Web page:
During the summer, when your AC is running, set the upper floor at the temperature you actually want in your home. Then set each floor underneath that to two degrees warmer. This gives the upstairs rooms a little help since the air up there is hotter. The extra cold air from upstairs will naturally settle downwards, so your lower air conditioner does not need to work as hard to maintain a comfortable temperature. This will help solve the problem of a chilly downstairs and hot upstairs in the summer.
During the winter, you can reverse this process. Start by setting your thermostat downstairs to your desired temperature. Then set the upstairs thermostat to a two-degree cooler setting. The extra heat downstairs will combat the cold that settles on the lower levels. Having a slightly cooler setting upstairs will not make it uncomfortably cold, since you will have rising heat to help keep the area warm.
The process is the same for homes with three or more stories. However, instead of a two-degree gap, you just need to do a one-degree gap. For example, in the summer for a three-story home, you might set your upper floor to 74, then your middle floor to 73, and your lower floor to 72. To find thermostat settings for a multi-story home with a finished basement, ignore the basement when calculating temperatures. Just set it to something comfortable, and count the ground floor as your lowest level to calculate temperatures for other floors.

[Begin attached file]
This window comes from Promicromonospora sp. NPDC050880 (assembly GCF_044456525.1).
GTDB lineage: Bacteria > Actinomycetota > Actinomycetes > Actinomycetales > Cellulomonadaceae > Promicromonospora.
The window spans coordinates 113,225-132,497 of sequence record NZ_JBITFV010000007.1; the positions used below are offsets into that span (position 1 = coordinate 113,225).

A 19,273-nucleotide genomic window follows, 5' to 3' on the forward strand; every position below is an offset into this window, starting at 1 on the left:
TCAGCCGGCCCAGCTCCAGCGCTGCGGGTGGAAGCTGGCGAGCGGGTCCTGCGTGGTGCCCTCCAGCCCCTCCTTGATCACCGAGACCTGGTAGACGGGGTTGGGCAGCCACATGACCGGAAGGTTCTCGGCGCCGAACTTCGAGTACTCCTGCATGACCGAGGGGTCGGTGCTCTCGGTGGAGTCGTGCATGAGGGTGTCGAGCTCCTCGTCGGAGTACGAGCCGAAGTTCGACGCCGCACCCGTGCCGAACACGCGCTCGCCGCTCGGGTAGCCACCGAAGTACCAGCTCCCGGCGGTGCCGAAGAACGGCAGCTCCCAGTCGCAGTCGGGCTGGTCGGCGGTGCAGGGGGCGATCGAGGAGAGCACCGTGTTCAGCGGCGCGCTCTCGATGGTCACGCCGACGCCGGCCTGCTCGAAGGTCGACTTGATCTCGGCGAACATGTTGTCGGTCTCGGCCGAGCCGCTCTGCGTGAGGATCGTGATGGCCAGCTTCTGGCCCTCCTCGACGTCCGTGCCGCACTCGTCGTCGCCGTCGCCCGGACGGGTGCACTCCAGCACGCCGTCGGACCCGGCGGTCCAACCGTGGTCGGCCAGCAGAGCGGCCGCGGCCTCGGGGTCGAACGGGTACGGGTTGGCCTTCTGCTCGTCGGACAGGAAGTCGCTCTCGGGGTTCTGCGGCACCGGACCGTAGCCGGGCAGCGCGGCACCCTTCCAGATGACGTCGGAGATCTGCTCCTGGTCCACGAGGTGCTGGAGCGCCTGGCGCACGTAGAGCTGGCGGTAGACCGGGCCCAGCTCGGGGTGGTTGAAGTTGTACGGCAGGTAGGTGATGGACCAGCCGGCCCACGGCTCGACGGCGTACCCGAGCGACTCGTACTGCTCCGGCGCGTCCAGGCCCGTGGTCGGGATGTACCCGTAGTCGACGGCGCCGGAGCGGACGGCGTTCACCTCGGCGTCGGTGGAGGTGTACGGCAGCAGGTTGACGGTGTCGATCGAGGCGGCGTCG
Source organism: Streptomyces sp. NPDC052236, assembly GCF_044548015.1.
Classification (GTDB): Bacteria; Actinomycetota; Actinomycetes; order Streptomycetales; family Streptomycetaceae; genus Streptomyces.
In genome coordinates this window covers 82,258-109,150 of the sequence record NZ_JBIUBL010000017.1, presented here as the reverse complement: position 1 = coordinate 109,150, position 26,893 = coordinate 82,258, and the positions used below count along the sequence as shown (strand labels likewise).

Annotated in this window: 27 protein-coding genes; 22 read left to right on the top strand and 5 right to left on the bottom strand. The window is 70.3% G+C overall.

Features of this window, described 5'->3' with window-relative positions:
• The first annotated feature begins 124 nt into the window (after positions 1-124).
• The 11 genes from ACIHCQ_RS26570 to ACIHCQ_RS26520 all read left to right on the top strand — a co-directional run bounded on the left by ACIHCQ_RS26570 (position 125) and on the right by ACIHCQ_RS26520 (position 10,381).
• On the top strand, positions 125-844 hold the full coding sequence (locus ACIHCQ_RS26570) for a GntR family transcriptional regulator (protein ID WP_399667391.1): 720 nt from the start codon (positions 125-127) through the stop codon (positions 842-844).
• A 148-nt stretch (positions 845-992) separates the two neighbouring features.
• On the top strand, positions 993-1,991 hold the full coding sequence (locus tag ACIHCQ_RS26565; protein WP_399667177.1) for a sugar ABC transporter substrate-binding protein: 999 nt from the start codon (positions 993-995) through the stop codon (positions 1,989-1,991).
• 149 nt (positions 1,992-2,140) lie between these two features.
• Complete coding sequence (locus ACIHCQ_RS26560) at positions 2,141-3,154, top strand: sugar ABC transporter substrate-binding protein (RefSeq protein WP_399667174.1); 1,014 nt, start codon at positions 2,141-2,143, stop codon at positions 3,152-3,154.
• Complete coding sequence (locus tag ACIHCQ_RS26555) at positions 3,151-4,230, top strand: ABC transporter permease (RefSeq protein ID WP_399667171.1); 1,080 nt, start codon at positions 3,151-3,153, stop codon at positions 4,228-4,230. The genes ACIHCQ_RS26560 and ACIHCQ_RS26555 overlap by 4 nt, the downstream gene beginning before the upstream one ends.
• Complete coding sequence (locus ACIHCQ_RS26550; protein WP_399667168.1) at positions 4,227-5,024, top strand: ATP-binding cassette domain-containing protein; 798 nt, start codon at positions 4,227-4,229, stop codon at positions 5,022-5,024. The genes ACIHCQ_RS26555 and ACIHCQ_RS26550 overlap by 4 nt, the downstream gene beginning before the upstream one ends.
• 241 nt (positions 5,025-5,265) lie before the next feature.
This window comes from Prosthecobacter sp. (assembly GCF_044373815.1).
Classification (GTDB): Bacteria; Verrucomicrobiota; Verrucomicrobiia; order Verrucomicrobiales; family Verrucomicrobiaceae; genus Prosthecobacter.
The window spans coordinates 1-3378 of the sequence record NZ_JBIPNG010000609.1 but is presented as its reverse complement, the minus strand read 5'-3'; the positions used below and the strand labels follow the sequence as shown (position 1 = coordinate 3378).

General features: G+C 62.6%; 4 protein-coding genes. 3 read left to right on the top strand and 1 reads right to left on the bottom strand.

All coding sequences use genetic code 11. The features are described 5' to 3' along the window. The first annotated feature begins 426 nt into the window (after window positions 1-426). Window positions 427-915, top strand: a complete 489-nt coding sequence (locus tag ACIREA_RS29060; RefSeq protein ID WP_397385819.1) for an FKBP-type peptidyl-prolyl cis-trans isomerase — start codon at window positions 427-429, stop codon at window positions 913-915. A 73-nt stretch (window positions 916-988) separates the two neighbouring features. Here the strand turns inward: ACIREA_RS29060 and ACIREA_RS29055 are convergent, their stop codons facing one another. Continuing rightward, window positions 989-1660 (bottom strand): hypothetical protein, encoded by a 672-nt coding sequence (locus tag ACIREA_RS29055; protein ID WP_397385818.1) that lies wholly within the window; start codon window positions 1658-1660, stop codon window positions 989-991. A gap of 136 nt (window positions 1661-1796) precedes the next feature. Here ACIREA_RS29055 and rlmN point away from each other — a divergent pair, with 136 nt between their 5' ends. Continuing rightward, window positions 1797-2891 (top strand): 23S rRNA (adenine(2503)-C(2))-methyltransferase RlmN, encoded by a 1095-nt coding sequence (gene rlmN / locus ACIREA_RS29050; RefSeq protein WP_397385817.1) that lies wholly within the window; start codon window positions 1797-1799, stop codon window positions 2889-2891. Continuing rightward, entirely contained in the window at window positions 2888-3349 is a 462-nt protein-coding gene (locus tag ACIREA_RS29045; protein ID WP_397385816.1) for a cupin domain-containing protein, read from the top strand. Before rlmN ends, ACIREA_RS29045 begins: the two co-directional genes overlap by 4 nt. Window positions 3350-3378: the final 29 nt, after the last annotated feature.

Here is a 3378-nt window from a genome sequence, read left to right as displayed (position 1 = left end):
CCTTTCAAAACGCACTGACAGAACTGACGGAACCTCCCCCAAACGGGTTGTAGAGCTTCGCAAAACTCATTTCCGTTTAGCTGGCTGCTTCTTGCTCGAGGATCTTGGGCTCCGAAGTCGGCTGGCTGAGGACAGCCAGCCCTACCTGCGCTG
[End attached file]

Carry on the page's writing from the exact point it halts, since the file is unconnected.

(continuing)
Finding the Most Energy Efficient Settings
When looking for the best settings for your thermostats, the balance between your floors is only one of the factors you need to consider. Many homeowners also want to find thermostat settings that help them save energy and money. According to The U.S. Department of Energy, the most efficient settings are 78 degrees in the summer and 68 degrees in the winter. This keeps your indoor temperatures at safe and comfortable levels while using as little energy as possible.
For a two-story home, this will translate to 78 degrees upstairs and 80 degrees downstairs in the summer. During winter, you can go with 66 degrees upstairs and 68 degrees downstairs. In three-story homes, the most energy-efficient settings in summer are 78 on the upper floor, 79 on the middle floor, and 80 on the lower floor. For winter, set your thermostat to 66 degrees on the upper floor, 67 on the middle, and 68 on the lower.